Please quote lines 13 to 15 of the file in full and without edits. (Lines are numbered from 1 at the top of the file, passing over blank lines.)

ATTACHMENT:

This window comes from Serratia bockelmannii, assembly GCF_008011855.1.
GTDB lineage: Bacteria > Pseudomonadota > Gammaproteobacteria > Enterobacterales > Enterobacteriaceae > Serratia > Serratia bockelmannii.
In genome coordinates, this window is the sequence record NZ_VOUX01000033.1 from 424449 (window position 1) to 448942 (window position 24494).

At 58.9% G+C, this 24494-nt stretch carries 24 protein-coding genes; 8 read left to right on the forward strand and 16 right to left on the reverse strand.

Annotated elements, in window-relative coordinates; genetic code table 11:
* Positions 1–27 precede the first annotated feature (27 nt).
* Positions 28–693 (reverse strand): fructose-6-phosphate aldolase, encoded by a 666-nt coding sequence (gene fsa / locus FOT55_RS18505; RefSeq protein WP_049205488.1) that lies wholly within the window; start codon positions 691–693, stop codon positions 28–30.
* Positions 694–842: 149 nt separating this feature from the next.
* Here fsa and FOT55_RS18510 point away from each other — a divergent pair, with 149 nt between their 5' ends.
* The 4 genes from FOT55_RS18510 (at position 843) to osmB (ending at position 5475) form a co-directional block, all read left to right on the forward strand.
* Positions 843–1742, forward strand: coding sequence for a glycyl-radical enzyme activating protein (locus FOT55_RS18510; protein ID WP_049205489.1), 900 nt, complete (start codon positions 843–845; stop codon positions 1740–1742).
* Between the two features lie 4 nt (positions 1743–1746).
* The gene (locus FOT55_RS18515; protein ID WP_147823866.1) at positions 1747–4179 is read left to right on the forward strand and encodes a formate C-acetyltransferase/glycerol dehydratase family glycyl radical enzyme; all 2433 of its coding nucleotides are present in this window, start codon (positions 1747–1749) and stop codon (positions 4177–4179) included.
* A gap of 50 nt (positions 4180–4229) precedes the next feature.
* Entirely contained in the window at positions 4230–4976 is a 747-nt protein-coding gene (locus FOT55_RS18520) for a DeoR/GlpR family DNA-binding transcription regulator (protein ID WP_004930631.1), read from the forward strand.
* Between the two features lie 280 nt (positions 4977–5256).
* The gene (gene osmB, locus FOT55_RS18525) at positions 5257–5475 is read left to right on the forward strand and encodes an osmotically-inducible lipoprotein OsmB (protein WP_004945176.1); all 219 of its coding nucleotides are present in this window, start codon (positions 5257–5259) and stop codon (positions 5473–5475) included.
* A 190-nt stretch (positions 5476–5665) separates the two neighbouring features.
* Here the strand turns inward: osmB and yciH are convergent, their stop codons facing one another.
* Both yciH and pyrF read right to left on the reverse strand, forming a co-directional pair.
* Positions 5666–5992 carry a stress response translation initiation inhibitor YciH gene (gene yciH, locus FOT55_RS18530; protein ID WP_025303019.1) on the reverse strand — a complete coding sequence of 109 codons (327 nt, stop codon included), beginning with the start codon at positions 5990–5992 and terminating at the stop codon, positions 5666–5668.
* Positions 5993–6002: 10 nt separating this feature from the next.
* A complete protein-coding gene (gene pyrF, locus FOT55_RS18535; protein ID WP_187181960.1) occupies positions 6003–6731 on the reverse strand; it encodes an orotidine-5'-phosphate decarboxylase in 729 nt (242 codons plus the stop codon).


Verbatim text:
* The gene (locus FOT55_RS18515; protein ID WP_147823866.1) at positions 1747–4179 is read left to right on the forward strand and encodes a formate C-acetyltransferase/glycerol dehydratase family glycyl radical enzyme; all 2433 of its coding nucleotides are present in this window, start codon (positions 1747–1749) and stop codon (positions 4177–4179) included.
* A gap of 50 nt (positions 4180–4229) precedes the next feature.
* Entirely contained in the window at positions 4230–4976 is a 747-nt protein-coding gene (locus FOT55_RS18520) for a DeoR/GlpR family DNA-binding transcription regulator (protein ID WP_004930631.1), read from the forward strand.